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The M&A Lifecycle: Evaluation Phase

The evaluation phase of the M&A lifecycle takes the buyer from target selection all the way through to a closed deal.

The evaluation phase of the M&A lifecycle takes the buyer from target selection all the way through to a closed deal.

This article is the second in three articles on the M&A lifecycle series. In the first article, we covered what we call the Planning Phase. The goal of the planning phase is to create a detailed strategy that will help predict various outcomes and reduce the number of possible surprises. The next step is initiating the strategy, evaluating targets and managing negotiations.

The Evaluation Phase Overview

The evaluation phase will begin with your first outreach to your target and end with a signed sale and purchase agreement. The primary objectives in this phase are to identify the ideal target and initiate a favorable deal. Mistakes like overcommitting to the wrong target or overpaying for the acquisition can destine a deal for failure, even if everything else goes perfectly through integration.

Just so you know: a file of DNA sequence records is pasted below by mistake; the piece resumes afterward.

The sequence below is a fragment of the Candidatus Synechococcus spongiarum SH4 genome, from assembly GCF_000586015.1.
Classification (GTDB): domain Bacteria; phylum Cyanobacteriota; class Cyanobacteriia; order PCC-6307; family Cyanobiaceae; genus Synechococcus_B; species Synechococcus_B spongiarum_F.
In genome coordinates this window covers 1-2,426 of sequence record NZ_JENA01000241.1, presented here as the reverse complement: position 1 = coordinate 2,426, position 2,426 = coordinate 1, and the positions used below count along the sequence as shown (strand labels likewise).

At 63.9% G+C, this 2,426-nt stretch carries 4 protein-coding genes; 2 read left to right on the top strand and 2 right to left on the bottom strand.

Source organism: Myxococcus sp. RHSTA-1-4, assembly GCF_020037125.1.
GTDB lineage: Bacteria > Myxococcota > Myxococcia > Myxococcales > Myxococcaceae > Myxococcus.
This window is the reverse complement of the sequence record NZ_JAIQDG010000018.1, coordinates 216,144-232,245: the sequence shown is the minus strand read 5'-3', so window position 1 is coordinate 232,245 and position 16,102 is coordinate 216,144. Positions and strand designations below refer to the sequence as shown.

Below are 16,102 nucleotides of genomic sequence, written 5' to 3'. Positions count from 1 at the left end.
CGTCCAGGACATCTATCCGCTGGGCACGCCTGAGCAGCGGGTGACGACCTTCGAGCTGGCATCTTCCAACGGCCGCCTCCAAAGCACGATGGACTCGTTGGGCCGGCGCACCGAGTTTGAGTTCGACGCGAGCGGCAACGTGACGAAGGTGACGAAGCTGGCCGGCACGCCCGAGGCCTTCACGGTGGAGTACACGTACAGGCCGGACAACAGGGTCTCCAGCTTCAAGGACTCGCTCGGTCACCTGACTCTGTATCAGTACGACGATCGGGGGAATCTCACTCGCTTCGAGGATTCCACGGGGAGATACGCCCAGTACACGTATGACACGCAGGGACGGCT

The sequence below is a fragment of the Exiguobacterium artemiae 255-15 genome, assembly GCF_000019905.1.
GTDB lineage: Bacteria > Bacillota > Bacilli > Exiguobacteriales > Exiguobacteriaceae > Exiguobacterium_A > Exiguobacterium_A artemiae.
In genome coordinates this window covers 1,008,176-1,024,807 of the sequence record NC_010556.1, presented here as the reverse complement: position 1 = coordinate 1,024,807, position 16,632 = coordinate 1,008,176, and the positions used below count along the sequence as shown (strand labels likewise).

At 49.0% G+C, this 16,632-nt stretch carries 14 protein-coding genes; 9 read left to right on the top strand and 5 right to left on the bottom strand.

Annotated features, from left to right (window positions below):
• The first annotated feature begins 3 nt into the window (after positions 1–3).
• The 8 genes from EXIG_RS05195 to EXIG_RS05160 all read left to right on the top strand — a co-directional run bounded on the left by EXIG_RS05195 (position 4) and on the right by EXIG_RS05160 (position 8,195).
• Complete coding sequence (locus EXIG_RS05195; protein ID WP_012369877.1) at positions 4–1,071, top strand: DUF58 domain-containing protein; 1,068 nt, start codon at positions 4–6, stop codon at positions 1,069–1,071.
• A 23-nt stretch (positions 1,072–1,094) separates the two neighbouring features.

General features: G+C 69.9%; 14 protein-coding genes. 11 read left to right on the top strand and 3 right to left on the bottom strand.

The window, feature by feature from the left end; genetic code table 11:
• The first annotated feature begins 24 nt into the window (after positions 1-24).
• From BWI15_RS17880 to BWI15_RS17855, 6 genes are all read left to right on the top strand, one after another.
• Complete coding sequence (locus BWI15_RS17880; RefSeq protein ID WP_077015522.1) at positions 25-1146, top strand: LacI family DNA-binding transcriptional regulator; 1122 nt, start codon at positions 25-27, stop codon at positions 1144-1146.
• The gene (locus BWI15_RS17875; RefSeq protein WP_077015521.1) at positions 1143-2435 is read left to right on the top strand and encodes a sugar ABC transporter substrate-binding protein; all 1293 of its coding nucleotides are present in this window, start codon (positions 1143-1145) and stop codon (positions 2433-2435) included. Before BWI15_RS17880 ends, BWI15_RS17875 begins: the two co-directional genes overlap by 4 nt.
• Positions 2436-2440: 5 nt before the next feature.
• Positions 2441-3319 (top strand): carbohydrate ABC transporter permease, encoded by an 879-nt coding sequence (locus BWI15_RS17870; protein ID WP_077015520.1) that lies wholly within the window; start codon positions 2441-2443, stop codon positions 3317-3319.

Contacting the Target

The moment you contact your target, future legal concerns arise should there ever be any litigation. You must have engaged an advisor at this time to minimize the risk and maximize the deal's value. Your advisor can reach out to the target on a no-name basis on your behalf, which you cannot do without misrepresenting yourself. Advisor outreach also allows you to collect unbiased information from the company regarding their interest in a possible deal. Throughout the deal, your advisor will act as a buffer between you and the seller, maintaining a positive relationship between all parties.

The goal at this stage in the conversation is to identify if there is any interest in selling and what the seller's motivation might be. With little motivation to sell, the buyer may be forced to offer a purchase price well above a reasonable valuation. Buyer and seller should share preliminary expectations to ensure little time is wasted should either party be disinterested.


Once the seller and buyer are interested in a potential deal, the next step is to sign a confidentiality agreement and the seller will disclose detailed information about their company to the buyer. If the seller is well-prepared, they will share a Confidential Information Memorandum (CIM) with the buyer. The CIM is not a required document, but most medium to large deals will include one. Typically the CIM sometimes called a Confidential Business Memorandum (CBM), is prepared by an M&A advisor of the seller. The CIM is also a marketing piece designed to make the seller look as enticing as possible. The CIM will include the seller's pertinent information, including financials, HR info, market overview, product analysis, and more.